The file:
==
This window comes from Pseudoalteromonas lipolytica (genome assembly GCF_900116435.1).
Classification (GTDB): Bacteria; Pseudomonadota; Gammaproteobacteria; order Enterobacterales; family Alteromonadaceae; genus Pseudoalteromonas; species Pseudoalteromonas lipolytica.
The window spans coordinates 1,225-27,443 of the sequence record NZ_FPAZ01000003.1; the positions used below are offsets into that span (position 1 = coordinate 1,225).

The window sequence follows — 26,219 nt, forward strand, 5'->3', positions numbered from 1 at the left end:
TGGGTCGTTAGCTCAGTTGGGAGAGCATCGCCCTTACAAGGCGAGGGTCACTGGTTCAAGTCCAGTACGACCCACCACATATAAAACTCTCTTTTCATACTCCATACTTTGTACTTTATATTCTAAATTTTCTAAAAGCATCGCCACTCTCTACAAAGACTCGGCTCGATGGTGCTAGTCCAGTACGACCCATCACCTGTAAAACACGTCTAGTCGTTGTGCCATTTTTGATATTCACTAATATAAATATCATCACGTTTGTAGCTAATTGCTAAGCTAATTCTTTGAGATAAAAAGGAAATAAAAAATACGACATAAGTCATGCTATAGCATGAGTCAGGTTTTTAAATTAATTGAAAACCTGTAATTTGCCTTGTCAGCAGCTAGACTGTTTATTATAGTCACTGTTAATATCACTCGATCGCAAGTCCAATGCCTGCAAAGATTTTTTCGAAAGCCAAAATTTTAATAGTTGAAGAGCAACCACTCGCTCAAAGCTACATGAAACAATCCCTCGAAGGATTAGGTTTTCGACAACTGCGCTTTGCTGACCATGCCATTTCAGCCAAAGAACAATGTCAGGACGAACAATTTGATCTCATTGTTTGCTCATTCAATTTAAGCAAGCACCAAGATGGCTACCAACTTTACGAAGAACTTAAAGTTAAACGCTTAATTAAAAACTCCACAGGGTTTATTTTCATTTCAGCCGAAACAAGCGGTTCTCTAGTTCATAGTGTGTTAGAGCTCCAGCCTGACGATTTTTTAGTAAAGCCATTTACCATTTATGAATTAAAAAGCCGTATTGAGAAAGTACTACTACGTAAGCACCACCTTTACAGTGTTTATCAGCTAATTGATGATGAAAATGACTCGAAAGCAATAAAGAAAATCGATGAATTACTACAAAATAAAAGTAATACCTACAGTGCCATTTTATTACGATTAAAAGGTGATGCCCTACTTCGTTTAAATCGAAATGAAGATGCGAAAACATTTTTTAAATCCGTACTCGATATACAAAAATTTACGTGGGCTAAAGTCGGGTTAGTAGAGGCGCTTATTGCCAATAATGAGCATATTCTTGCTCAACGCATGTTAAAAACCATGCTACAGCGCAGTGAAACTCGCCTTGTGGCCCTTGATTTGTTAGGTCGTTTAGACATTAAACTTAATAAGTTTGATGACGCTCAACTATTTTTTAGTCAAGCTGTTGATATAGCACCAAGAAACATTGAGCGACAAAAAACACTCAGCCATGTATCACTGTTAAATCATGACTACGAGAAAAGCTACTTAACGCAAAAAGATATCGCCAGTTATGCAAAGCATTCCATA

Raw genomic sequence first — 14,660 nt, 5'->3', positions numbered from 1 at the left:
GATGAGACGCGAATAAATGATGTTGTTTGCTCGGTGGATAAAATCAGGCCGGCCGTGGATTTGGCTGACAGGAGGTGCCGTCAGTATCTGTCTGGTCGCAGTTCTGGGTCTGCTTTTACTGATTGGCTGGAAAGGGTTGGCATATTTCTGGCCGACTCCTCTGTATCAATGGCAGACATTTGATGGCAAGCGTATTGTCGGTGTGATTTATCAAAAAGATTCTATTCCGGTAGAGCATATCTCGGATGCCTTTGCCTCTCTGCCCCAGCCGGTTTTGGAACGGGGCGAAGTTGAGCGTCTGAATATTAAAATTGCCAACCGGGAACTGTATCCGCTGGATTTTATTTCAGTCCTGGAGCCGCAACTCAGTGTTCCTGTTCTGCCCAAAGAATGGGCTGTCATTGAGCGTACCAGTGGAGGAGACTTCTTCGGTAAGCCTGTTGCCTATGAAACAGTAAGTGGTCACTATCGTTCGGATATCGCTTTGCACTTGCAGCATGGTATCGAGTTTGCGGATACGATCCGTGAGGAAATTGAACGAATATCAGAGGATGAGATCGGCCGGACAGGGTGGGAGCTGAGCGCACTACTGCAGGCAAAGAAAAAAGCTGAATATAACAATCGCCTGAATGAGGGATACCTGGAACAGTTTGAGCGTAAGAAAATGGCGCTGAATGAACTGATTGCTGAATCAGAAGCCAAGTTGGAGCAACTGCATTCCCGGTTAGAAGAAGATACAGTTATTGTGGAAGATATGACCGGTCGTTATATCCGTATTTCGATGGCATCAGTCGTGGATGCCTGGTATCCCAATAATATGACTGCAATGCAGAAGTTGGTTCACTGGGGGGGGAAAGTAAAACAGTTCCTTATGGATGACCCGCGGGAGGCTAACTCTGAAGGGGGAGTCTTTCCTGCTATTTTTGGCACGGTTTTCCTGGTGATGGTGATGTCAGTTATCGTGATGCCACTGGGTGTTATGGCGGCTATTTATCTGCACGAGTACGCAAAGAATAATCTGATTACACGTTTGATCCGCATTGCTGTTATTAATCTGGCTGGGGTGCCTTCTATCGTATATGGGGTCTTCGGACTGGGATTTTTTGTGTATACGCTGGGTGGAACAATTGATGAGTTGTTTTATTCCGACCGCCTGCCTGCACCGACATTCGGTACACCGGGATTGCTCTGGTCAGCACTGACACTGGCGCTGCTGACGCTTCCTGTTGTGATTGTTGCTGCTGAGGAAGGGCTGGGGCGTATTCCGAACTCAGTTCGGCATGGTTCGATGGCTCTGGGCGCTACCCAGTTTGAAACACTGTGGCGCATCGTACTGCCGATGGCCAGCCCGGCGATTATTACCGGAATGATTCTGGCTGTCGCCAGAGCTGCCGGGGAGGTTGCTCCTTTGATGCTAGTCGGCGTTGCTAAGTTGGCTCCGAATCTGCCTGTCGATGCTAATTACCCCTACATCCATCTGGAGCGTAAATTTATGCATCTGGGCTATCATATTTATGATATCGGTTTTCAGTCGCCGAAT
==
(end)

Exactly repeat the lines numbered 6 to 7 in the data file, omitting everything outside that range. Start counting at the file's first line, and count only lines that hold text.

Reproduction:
Raw genomic sequence first — 14,660 nt, 5'->3', positions numbered from 1 at the left:
GATGAGACGCGAATAAATGATGTTGTTTGCTCGGTGGATAAAATCAGGCCGGCCGTGGATTTGGCTGACAGGAGGTGCCGTCAGTATCTGTCTGGTCGCAGTTCTGGGTCTGCTTTTACTGATTGGCTGGAAAGGGTTGGCATATTTCTGGCCGACTCCTCTGTATCAATGGCAGACATTTGATGGCAAGCGTATTGTCGGTGTGATTTATCAAAAAGATTCTATTCCGGTAGAGCATATCTCGGATGCCTTTGCCTCTCTGCCCCAGCCGGTTTTGGAACGGGGCGAAGTTGAGCGTCTGAATATTAAAATTGCCAACCGGGAACTGTATCCGCTGGATTTTATTTCAGTCCTGGAGCCGCAACTCAGTGTTCCTGTTCTGCCCAAAGAATGGGCTGTCATTGAGCGTACCAGTGGAGGAGACTTCTTCGGTAAGCCTGTTGCCTATGAAACAGTAAGTGGTCACTATCGTTCGGATATCGCTTTGCACTTGCAGCATGGTATCGAGTTTGCGGATACGATCCGTGAGGAAATTGAACGAATATCAGAGGATGAGATCGGCCGGACAGGGTGGGAGCTGAGCGCACTACTGCAGGCAAAGAAAAAAGCTGAATATAACAATCGCCTGAATGAGGGATACCTGGAACAGTTTGAGCGTAAGAAAATGGCGCTGAATGAACTGATTGCTGAATCAGAAGCCAAGTTGGAGCAACTGCATTCCCGGTTAGAAGAAGATACAGTTATTGTGGAAGATATGACCGGTCGTTATATCCGTATTTCGATGGCATCAGTCGTGGATGCCTGGTATCCCAATAATATGACTGCAATGCAGAAGTTGGTTCACTGGGGGGGGAAAGTAAAACAGTTCCTTATGGATGACCCGCGGGAGGCTAACTCTGAAGGGGGAGTCTTTCCTGCTATTTTTGGCACGGTTTTCCTGGTGATGGTGATGTCAGTTATCGTGATGCCACTGGGTGTTATGGCGGCTATTTATCTGCACGAGTACGCAAAGAATAATCTGATTACACGTTTGATCCGCATTGCTGTTATTAATCTGGCTGGGGTGCCTTCTATCGTATATGGGGTCTTCGGACTGGGATTTTTTGTGTATACGCTGGGTGGAACAATTGATGAGTTGTTTTATTCCGACCGCCTGCCTGCACCGACATTCGGTACACCGGGATTGCTCTGGTCAGCACTGACACTGGCGCTGCTGACGCTTCCTGTTGTGATTGTTGCTGCTGAGGAAGGGCTGGGGCGTATTCCGAACTCAGTTCGGCATGGTTCGATGGCTCTGGGCGCTACCCAGTTTGAAACACTGTGGCGCATCGTACTGCCGATGGCCAGCCCGGCGATTATTACCGGAATGATTCTGGCTGTCGCCAGAGCTGCCGGGGAGGTTGCTCCTTTGATGCTAGTCGGCGTTGCTAAGTTGGCTCCGAATCTGCCTGTCGATGCTAATTACCCCTACATCCATCTGGAGCGTAAATTTATGCATCTGGGCTATCATATTTATGATATCGGTTTTCAGTCGCCGAAT